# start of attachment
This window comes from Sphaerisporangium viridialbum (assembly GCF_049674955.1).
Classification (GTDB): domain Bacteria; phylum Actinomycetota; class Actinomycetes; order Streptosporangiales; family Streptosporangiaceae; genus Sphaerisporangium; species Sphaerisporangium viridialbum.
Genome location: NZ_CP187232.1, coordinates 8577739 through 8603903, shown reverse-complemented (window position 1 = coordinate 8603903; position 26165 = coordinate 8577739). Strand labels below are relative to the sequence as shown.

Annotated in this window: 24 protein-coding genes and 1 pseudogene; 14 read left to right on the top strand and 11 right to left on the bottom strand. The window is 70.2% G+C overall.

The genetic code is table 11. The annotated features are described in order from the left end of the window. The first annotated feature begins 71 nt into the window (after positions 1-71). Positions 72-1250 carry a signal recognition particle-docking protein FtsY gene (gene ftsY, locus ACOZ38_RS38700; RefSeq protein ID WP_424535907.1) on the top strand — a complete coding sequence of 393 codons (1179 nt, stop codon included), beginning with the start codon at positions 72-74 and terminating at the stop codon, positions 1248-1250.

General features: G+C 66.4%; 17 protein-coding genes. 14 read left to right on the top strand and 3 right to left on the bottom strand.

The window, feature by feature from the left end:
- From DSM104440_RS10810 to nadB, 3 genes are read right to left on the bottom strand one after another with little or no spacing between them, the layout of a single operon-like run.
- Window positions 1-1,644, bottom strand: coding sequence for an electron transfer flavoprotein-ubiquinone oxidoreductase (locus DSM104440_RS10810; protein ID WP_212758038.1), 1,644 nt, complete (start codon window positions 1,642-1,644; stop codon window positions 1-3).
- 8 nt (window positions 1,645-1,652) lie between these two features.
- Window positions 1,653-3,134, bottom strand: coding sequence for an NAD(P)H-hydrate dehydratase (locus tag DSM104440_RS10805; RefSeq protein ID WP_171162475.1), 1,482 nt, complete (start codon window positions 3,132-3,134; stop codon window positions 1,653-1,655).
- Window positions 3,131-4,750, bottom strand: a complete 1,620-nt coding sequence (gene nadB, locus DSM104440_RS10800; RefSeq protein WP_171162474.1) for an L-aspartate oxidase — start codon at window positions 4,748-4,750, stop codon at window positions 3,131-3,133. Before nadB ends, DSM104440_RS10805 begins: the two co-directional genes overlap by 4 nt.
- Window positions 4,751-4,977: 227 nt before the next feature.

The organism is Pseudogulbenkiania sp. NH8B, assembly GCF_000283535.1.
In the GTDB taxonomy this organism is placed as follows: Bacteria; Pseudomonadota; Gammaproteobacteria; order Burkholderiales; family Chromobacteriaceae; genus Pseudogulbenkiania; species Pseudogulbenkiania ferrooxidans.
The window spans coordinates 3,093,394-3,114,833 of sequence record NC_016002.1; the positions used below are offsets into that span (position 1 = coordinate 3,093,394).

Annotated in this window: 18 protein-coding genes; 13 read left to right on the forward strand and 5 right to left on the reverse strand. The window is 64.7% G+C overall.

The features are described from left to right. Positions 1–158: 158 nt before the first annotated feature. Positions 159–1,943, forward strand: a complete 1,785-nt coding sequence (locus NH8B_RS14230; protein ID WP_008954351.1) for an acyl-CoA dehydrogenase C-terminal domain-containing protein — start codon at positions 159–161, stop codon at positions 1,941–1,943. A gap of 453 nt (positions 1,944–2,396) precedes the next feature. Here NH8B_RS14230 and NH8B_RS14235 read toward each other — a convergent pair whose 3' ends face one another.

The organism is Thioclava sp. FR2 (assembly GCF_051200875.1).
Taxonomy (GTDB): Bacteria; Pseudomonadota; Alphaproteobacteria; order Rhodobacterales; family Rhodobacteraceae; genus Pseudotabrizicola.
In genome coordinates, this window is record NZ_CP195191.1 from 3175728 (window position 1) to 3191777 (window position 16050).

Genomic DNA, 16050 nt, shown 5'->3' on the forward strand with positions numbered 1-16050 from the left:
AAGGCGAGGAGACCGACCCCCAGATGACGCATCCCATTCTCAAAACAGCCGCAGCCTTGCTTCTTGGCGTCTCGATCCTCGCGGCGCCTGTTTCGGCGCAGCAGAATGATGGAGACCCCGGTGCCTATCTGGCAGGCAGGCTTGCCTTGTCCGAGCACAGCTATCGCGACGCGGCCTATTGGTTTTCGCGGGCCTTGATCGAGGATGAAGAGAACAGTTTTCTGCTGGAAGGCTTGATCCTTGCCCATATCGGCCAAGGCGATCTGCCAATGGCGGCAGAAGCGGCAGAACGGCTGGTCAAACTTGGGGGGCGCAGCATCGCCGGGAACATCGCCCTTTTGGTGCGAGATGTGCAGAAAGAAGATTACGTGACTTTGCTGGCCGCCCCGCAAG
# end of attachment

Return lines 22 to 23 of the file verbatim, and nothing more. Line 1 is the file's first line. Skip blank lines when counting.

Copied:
Genomic DNA, 16050 nt, shown 5'->3' on the forward strand with positions numbered 1-16050 from the left:
AAGGCGAGGAGACCGACCCCCAGATGACGCATCCCATTCTCAAAACAGCCGCAGCCTTGCTTCTTGGCGTCTCGATCCTCGCGGCGCCTGTTTCGGCGCAGCAGAATGATGGAGACCCCGGTGCCTATCTGGCAGGCAGGCTTGCCTTGTCCGAGCACAGCTATCGCGACGCGGCCTATTGGTTTTCGCGGGCCTTGATCGAGGATGAAGAGAACAGTTTTCTGCTGGAAGGCTTGATCCTTGCCCATATCGGCCAAGGCGATCTGCCAATGGCGGCAGAAGCGGCAGAACGGCTGGTCAAACTTGGGGGGCGCAGCATCGCCGGGAACATCGCCCTTTTGGTGCGAGATGTGCAGAAAGAAGATTACGTGACTTTGCTGGCCGCCCCGCAAG